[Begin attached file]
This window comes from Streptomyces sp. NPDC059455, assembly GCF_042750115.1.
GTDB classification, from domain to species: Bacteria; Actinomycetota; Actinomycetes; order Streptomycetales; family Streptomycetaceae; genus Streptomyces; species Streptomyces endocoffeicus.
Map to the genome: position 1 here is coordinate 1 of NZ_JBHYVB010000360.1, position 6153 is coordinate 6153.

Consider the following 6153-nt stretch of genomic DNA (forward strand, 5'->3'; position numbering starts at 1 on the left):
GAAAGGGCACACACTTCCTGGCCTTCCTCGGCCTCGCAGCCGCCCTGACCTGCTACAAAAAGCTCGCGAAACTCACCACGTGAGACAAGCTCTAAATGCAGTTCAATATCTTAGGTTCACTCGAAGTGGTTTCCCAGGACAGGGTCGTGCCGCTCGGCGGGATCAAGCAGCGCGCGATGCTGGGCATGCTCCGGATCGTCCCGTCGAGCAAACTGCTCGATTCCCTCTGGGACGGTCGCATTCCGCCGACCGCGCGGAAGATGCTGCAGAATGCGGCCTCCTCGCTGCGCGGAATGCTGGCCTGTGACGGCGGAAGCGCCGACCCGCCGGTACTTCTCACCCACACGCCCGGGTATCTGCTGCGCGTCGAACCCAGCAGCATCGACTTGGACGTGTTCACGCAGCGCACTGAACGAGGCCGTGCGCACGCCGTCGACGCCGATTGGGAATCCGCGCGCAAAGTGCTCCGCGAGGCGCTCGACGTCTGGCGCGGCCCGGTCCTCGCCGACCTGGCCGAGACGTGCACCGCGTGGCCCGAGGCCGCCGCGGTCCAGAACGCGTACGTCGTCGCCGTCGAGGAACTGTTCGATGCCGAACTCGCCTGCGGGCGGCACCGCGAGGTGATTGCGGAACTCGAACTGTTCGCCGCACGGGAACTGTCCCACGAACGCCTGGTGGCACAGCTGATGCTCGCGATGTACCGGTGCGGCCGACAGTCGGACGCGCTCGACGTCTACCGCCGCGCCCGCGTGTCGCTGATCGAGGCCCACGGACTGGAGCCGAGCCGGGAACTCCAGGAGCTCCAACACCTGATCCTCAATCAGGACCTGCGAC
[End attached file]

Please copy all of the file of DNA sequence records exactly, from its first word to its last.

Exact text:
This window comes from Streptomyces sp. NPDC059455, assembly GCF_042750115.1.
GTDB classification, from domain to species: Bacteria; Actinomycetota; Actinomycetes; order Streptomycetales; family Streptomycetaceae; genus Streptomyces; species Streptomyces endocoffeicus.
Map to the genome: position 1 here is coordinate 1 of NZ_JBHYVB010000360.1, position 6153 is coordinate 6153.

Consider the following 6153-nt stretch of genomic DNA (forward strand, 5'->3'; position numbering starts at 1 on the left):
GAAAGGGCACACACTTCCTGGCCTTCCTCGGCCTCGCAGCCGCCCTGACCTGCTACAAAAAGCTCGCGAAACTCACCACGTGAGACAAGCTCTAAATGCAGTTCAATATCTTAGGTTCACTCGAAGTGGTTTCCCAGGACAGGGTCGTGCCGCTCGGCGGGATCAAGCAGCGCGCGATGCTGGGCATGCTCCGGATCGTCCCGTCGAGCAAACTGCTCGATTCCCTCTGGGACGGTCGCATTCCGCCGACCGCGCGGAAGATGCTGCAGAATGCGGCCTCCTCGCTGCGCGGAATGCTGGCCTGTGACGGCGGAAGCGCCGACCCGCCGGTACTTCTCACCCACACGCCCGGGTATCTGCTGCGCGTCGAACCCAGCAGCATCGACTTGGACGTGTTCACGCAGCGCACTGAACGAGGCCGTGCGCACGCCGTCGACGCCGATTGGGAATCCGCGCGCAAAGTGCTCCGCGAGGCGCTCGACGTCTGGCGCGGCCCGGTCCTCGCCGACCTGGCCGAGACGTGCACCGCGTGGCCCGAGGCCGCCGCGGTCCAGAACGCGTACGTCGTCGCCGTCGAGGAACTGTTCGATGCCGAACTCGCCTGCGGGCGGCACCGCGAGGTGATTGCGGAACTCGAACTGTTCGCCGCACGGGAACTGTCCCACGAACGCCTGGTGGCACAGCTGATGCTCGCGATGTACCGGTGCGGCCGACAGTCGGACGCGCTCGACGTCTACCGCCGCGCCCGCGTGTCGCTGATCGAGGCCCACGGACTGGAGCCGAGCCGGGAACTCCAGGAGCTCCAACACCTGATCCTCAATCAGGACCTGCGAC